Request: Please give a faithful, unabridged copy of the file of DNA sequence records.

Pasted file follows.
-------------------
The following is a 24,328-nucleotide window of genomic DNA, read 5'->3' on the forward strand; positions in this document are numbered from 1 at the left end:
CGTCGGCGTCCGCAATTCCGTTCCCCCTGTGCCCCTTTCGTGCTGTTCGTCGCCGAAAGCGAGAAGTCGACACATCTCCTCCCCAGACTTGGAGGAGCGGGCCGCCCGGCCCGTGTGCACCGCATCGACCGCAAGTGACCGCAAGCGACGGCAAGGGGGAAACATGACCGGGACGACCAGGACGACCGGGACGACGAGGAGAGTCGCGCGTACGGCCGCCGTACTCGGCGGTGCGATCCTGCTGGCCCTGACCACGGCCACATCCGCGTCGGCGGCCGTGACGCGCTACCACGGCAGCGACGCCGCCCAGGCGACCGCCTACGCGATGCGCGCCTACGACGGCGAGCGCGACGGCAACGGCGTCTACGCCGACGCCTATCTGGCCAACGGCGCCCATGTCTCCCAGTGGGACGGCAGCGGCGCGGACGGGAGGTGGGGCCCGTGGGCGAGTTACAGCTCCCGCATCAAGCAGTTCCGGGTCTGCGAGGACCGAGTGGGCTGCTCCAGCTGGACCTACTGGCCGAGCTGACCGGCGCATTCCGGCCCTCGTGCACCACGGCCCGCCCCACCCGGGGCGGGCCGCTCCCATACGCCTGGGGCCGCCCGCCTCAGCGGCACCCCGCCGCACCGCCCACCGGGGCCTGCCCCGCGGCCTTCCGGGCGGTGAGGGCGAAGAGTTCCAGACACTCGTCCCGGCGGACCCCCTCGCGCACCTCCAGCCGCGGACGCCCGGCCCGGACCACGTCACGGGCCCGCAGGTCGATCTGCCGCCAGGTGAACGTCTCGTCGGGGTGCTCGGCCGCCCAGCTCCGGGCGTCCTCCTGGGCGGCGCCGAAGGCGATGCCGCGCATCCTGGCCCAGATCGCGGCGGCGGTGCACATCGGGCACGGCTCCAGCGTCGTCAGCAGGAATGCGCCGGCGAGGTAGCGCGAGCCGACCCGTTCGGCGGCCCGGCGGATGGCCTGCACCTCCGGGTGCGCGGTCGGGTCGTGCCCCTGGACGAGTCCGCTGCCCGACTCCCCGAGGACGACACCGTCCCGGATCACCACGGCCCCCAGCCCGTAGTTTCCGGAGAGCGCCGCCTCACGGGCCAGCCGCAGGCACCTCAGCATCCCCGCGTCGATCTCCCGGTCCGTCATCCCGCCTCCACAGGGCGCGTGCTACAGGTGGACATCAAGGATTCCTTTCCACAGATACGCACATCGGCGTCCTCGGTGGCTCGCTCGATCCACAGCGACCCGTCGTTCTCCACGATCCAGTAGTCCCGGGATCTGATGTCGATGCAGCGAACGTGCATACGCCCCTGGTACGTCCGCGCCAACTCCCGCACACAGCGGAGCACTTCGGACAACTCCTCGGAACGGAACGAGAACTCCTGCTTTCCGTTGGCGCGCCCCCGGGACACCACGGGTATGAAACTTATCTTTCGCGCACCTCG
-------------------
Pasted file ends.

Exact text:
The following is a 24,328-nucleotide window of genomic DNA, read 5'->3' on the forward strand; positions in this document are numbered from 1 at the left end:
CGTCGGCGTCCGCAATTCCGTTCCCCCTGTGCCCCTTTCGTGCTGTTCGTCGCCGAAAGCGAGAAGTCGACACATCTCCTCCCCAGACTTGGAGGAGCGGGCCGCCCGGCCCGTGTGCACCGCATCGACCGCAAGTGACCGCAAGCGACGGCAAGGGGGAAACATGACCGGGACGACCAGGACGACCGGGACGACGAGGAGAGTCGCGCGTACGGCCGCCGTACTCGGCGGTGCGATCCTGCTGGCCCTGACCACGGCCACATCCGCGTCGGCGGCCGTGACGCGCTACCACGGCAGCGACGCCGCCCAGGCGACCGCCTACGCGATGCGCGCCTACGACGGCGAGCGCGACGGCAACGGCGTCTACGCCGACGCCTATCTGGCCAACGGCGCCCATGTCTCCCAGTGGGACGGCAGCGGCGCGGACGGGAGGTGGGGCCCGTGGGCGAGTTACAGCTCCCGCATCAAGCAGTTCCGGGTCTGCGAGGACCGAGTGGGCTGCTCCAGCTGGACCTACTGGCCGAGCTGACCGGCGCATTCCGGCCCTCGTGCACCACGGCCCGCCCCACCCGGGGCGGGCCGCTCCCATACGCCTGGGGCCGCCCGCCTCAGCGGCACCCCGCCGCACCGCCCACCGGGGCCTGCCCCGCGGCCTTCCGGGCGGTGAGGGCGAAGAGTTCCAGACACTCGTCCCGGCGGACCCCCTCGCGCACCTCCAGCCGCGGACGCCCGGCCCGGACCACGTCACGGGCCCGCAGGTCGATCTGCCGCCAGGTGAACGTCTCGTCGGGGTGCTCGGCCGCCCAGCTCCGGGCGTCCTCCTGGGCGGCGCCGAAGGCGATGCCGCGCATCCTGGCCCAGATCGCGGCGGCGGTGCACATCGGGCACGGCTCCAGCGTCGTCAGCAGGAATGCGCCGGCGAGGTAGCGCGAGCCGACCCGTTCGGCGGCCCGGCGGATGGCCTGCACCTCCGGGTGCGCGGTCGGGTCGTGCCCCTGGACGAGTCCGCTGCCCGACTCCCCGAGGACGACACCGTCCCGGATCACCACGGCCCCCAGCCCGTAGTTTCCGGAGAGCGCCGCCTCACGGGCCAGCCGCAGGCACCTCAGCATCCCCGCGTCGATCTCCCGGTCCGTCATCCCGCCTCCACAGGGCGCGTGCTACAGGTGGACATCAAGGATTCCTTTCCACAGATACGCACATCGGCGTCCTCGGTGGCTCGCTCGATCCACAGCGACCCGTCGTTCTCCACGATCCAGTAGTCCCGGGATCTGATGTCGATGCAGCGAACGTGCATACGCCCCTGGTACGTCCGCGCCAACTCCCGCACACAGCGGAGCACTTCGGACAACTCCTCGGAACGGAACGAGAACTCCTGCTTTCCGTTGGCGCGCCCCCGGGACACCACGGGTATGAAACTTATCTTTCGCGCACCTCG